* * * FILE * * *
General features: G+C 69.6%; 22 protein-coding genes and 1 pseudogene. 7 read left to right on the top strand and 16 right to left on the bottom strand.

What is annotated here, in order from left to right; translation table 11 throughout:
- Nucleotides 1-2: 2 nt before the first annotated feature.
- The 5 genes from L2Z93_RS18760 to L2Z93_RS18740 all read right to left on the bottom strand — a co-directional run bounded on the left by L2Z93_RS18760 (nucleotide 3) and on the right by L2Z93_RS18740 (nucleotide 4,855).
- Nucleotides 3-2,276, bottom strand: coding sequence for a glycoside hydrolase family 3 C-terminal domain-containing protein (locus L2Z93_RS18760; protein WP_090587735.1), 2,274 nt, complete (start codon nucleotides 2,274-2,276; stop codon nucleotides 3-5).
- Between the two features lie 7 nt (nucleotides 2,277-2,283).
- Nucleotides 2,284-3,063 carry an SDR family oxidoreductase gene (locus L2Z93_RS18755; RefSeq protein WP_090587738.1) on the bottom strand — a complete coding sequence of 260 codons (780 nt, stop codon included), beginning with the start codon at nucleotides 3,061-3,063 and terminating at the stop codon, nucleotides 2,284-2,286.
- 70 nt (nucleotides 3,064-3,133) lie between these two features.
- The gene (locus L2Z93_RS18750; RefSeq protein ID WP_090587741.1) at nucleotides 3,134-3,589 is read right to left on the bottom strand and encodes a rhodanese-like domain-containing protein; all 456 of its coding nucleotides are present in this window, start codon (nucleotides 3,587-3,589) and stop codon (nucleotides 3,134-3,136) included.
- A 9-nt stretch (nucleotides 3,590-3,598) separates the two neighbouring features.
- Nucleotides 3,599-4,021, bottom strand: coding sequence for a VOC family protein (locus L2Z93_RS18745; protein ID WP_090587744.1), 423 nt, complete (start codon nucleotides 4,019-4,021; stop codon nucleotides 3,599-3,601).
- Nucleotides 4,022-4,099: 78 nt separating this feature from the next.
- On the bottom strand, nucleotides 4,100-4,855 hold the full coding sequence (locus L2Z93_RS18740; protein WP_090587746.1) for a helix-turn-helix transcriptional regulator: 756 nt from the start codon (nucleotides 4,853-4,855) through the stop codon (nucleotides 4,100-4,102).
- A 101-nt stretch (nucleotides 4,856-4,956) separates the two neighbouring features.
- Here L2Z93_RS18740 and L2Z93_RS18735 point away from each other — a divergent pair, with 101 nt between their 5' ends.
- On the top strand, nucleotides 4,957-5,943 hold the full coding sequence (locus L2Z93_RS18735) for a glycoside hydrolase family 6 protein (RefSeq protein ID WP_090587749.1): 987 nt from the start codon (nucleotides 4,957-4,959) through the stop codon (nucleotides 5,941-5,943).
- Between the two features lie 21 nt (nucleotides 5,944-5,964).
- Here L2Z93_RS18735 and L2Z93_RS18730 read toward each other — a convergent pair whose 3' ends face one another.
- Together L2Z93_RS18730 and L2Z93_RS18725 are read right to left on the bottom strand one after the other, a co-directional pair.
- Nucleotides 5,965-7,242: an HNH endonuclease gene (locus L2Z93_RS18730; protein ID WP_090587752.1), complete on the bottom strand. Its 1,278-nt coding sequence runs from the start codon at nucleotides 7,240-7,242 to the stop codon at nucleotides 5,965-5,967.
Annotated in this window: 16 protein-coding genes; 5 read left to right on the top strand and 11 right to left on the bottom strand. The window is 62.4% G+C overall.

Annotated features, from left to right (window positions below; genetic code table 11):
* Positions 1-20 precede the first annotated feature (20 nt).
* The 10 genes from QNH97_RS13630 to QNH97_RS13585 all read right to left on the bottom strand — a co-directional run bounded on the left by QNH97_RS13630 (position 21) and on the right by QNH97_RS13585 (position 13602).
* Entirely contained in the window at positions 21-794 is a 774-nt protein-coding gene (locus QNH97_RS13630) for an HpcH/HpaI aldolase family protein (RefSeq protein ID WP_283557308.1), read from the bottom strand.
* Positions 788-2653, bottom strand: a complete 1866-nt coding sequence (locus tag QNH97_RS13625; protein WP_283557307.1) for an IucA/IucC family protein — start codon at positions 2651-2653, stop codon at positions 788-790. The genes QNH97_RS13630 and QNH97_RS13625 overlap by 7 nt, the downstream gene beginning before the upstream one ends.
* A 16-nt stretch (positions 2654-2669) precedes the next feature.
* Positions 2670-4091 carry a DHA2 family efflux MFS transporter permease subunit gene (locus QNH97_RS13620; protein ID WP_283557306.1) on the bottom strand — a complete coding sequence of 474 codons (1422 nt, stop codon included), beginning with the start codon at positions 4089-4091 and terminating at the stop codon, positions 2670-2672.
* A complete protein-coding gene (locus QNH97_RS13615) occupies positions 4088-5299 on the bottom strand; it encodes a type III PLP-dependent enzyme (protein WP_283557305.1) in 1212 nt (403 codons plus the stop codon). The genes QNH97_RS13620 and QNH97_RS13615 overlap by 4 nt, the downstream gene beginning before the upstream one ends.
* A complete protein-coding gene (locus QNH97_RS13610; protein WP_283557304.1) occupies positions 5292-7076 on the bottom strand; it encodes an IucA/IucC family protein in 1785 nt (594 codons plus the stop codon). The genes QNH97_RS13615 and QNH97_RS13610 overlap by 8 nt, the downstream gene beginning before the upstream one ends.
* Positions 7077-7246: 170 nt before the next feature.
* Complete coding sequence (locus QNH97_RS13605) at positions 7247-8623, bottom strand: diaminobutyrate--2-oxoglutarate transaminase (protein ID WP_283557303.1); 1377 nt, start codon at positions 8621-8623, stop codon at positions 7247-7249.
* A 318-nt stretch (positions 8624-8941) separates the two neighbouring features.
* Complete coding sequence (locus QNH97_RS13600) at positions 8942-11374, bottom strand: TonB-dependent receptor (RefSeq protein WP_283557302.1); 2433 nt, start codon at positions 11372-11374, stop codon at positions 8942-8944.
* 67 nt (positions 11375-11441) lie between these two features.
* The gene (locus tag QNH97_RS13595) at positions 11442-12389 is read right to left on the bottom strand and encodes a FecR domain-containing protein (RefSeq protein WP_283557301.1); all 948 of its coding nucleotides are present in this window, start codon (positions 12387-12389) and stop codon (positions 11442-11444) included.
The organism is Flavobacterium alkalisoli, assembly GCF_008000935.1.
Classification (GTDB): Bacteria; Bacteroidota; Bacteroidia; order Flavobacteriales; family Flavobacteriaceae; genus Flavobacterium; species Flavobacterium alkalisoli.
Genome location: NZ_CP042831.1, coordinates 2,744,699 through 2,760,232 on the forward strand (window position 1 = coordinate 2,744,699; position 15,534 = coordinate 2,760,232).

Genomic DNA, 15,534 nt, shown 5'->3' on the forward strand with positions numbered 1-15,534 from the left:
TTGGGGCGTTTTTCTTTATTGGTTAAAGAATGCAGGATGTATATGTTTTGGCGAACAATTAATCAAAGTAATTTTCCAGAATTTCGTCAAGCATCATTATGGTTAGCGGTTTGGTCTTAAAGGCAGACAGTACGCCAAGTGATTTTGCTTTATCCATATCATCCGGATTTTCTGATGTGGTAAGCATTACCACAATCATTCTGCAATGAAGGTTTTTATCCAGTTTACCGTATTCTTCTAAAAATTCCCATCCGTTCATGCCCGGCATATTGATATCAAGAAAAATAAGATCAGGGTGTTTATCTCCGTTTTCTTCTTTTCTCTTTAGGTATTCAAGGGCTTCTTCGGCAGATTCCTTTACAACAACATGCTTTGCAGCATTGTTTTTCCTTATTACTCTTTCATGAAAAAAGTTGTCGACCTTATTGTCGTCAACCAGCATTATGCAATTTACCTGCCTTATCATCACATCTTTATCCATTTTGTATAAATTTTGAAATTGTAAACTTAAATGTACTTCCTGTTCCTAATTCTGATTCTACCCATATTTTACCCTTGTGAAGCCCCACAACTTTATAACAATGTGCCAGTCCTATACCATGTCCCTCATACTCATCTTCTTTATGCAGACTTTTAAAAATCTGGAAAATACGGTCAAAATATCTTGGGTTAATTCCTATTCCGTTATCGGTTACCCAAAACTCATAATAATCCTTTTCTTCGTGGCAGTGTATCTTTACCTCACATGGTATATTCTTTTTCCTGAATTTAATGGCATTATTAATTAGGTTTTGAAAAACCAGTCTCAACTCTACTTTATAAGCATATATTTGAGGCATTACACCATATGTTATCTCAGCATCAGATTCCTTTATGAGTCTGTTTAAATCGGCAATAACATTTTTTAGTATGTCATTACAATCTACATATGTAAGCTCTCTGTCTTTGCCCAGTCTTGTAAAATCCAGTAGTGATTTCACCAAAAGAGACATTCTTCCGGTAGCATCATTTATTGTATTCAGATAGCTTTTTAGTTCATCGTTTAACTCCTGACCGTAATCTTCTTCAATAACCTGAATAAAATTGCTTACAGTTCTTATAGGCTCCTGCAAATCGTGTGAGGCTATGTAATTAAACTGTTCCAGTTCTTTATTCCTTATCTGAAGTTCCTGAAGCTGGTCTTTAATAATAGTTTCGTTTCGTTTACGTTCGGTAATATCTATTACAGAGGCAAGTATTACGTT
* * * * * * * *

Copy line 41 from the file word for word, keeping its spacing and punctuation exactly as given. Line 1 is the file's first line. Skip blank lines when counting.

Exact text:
TTGGGGCGTTTTTCTTTATTGGTTAAAGAATGCAGGATGTATATGTTTTGGCGAACAATTAATCAAAGTAATTTTCCAGAATTTCGTCAAGCATCATTATGGTTAGCGGTTTGGTCTTAAAGGCAGACAGTACGCCAAGTGATTTTGCTTTATCCATATCATCCGGATTTTCTGATGTGGTAAGCATTACCACAATCATTCTGCAATGAAGGTTTTTATCCAGTTTACCGTATTCTTCTAAAAATTCCCATCCGTTCATGCCCGGCATATTGATATCAAGAAAAATAAGATCAGGGTGTTTATCTCCGTTTTCTTCTTTTCTCTTTAGGTATTCAAGGGCTTCTTCGGCAGATTCCTTTACAACAACATGCTTTGCAGCATTGTTTTTCCTTATTACTCTTTCATGAAAAAAGTTGTCGACCTTATTGTCGTCAACCAGCATTATGCAATTTACCTGCCTTATCATCACATCTTTATCCATTTTGTATAAATTTTGAAATTGTAAACTTAAATGTACTTCCTGTTCCTAATTCTGATTCTACCCATATTTTACCCTTGTGAAGCCCCACAACTTTATAACAATGTGCCAGTCCTATACCATGTCCCTCATACTCATCTTCTTTATGCAGACTTTTAAAAATCTGGAAAATACGGTCAAAATATCTTGGGTTAATTCCTATTCCGTTATCGGTTACCCAAAACTCATAATAATCCTTTTCTTCGTGGCAGTGTATCTTTACCTCACATGGTATATTCTTTTTCCTGAATTTAATGGCATTATTAATTAGGTTTTGAAAAACCAGTCTCAACTCTACTTTATAAGCATATATTTGAGGCATTACACCATATGTTATCTCAGCATCAGATTCCTTTATGAGTCTGTTTAAATCGGCAATAACATTTTTTAGTATGTCATTACAATCTACATATGTAAGCTCTCTGTCTTTGCCCAGTCTTGTAAAATCCAGTAGTGATTTCACCAAAAGAGACATTCTTCCGGTAGCATCATTTATTGTATTCAGATAGCTTTTTAGTTCATCGTTTAACTCCTGACCGTAATCTTCTTCAATAACCTGAATAAAATTGCTTACAGTTCTTATAGGCTCCTGCAAATCGTGTGAGGCTATGTAATTAAACTGTTCCAGTTCTTTATTCCTTATCTGAAGTTCCTGAAGCTGGTCTTTAATAATAGTTTCGTTTCGTTTACGTTCGGTAATATCTATTACAGAGGCAAGTATTACGTT